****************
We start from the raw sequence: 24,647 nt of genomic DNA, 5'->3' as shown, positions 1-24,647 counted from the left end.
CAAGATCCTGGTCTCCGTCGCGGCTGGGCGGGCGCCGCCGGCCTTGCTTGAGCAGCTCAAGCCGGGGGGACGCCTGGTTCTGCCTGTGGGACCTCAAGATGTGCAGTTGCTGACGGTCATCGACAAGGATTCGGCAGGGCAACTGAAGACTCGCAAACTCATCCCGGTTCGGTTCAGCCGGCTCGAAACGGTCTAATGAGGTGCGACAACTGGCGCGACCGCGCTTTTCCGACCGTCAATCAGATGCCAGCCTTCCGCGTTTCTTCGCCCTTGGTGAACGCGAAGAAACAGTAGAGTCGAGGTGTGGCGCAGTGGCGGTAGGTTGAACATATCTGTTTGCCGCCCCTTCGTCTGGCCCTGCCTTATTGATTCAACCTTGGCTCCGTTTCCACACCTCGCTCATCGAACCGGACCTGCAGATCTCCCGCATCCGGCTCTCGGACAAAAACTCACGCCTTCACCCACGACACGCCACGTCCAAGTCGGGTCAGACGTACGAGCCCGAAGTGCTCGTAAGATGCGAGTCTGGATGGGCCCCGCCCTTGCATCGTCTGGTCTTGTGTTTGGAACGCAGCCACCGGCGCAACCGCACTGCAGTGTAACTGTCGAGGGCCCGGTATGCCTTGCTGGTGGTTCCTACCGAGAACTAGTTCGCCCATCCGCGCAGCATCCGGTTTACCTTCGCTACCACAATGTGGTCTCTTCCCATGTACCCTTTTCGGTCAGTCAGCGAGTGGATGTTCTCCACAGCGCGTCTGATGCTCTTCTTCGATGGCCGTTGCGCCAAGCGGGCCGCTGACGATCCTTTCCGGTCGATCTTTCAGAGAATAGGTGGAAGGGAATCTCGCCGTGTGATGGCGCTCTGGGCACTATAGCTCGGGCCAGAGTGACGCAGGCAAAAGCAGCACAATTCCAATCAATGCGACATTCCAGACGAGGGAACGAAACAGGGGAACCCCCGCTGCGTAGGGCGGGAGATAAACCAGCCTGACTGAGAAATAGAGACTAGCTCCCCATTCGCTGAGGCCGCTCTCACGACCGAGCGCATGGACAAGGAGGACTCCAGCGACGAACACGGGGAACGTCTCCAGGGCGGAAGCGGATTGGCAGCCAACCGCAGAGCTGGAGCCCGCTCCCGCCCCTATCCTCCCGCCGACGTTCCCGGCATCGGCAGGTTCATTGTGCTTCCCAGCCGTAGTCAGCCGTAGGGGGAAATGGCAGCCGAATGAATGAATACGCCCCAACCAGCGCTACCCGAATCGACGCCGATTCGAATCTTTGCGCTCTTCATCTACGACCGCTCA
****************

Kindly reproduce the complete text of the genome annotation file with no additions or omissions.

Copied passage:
We start from the raw sequence: 24,647 nt of genomic DNA, 5'->3' as shown, positions 1-24,647 counted from the left end.
CAAGATCCTGGTCTCCGTCGCGGCTGGGCGGGCGCCGCCGGCCTTGCTTGAGCAGCTCAAGCCGGGGGGACGCCTGGTTCTGCCTGTGGGACCTCAAGATGTGCAGTTGCTGACGGTCATCGACAAGGATTCGGCAGGGCAACTGAAGACTCGCAAACTCATCCCGGTTCGGTTCAGCCGGCTCGAAACGGTCTAATGAGGTGCGACAACTGGCGCGACCGCGCTTTTCCGACCGTCAATCAGATGCCAGCCTTCCGCGTTTCTTCGCCCTTGGTGAACGCGAAGAAACAGTAGAGTCGAGGTGTGGCGCAGTGGCGGTAGGTTGAACATATCTGTTTGCCGCCCCTTCGTCTGGCCCTGCCTTATTGATTCAACCTTGGCTCCGTTTCCACACCTCGCTCATCGAACCGGACCTGCAGATCTCCCGCATCCGGCTCTCGGACAAAAACTCACGCCTTCACCCACGACACGCCACGTCCAAGTCGGGTCAGACGTACGAGCCCGAAGTGCTCGTAAGATGCGAGTCTGGATGGGCCCCGCCCTTGCATCGTCTGGTCTTGTGTTTGGAACGCAGCCACCGGCGCAACCGCACTGCAGTGTAACTGTCGAGGGCCCGGTATGCCTTGCTGGTGGTTCCTACCGAGAACTAGTTCGCCCATCCGCGCAGCATCCGGTTTACCTTCGCTACCACAATGTGGTCTCTTCCCATGTACCCTTTTCGGTCAGTCAGCGAGTGGATGTTCTCCACAGCGCGTCTGATGCTCTTCTTCGATGGCCGTTGCGCCAAGCGGGCCGCTGACGATCCTTTCCGGTCGATCTTTCAGAGAATAGGTGGAAGGGAATCTCGCCGTGTGATGGCGCTCTGGGCACTATAGCTCGGGCCAGAGTGACGCAGGCAAAAGCAGCACAATTCCAATCAATGCGACATTCCAGACGAGGGAACGAAACAGGGGAACCCCCGCTGCGTAGGGCGGGAGATAAACCAGCCTGACTGAGAAATAGAGACTAGCTCCCCATTCGCTGAGGCCGCTCTCACGACCGAGCGCATGGACAAGGAGGACTCCAGCGACGAACACGGGGAACGTCTCCAGGGCGGAAGCGGATTGGCAGCCAACCGCAGAGCTGGAGCCCGCTCCCGCCCCTATCCTCCCGCCGACGTTCCCGGCATCGGCAGGTTCATTGTGCTTCCCAGCCGTAGTCAGCCGTAGGGGGAAATGGCAGCCGAATGAATGAATACGCCCCAACCAGCGCTACCCGAATCGACGCCGATTCGAATCTTTGCGCTCTTCATCTACGACCGCTCA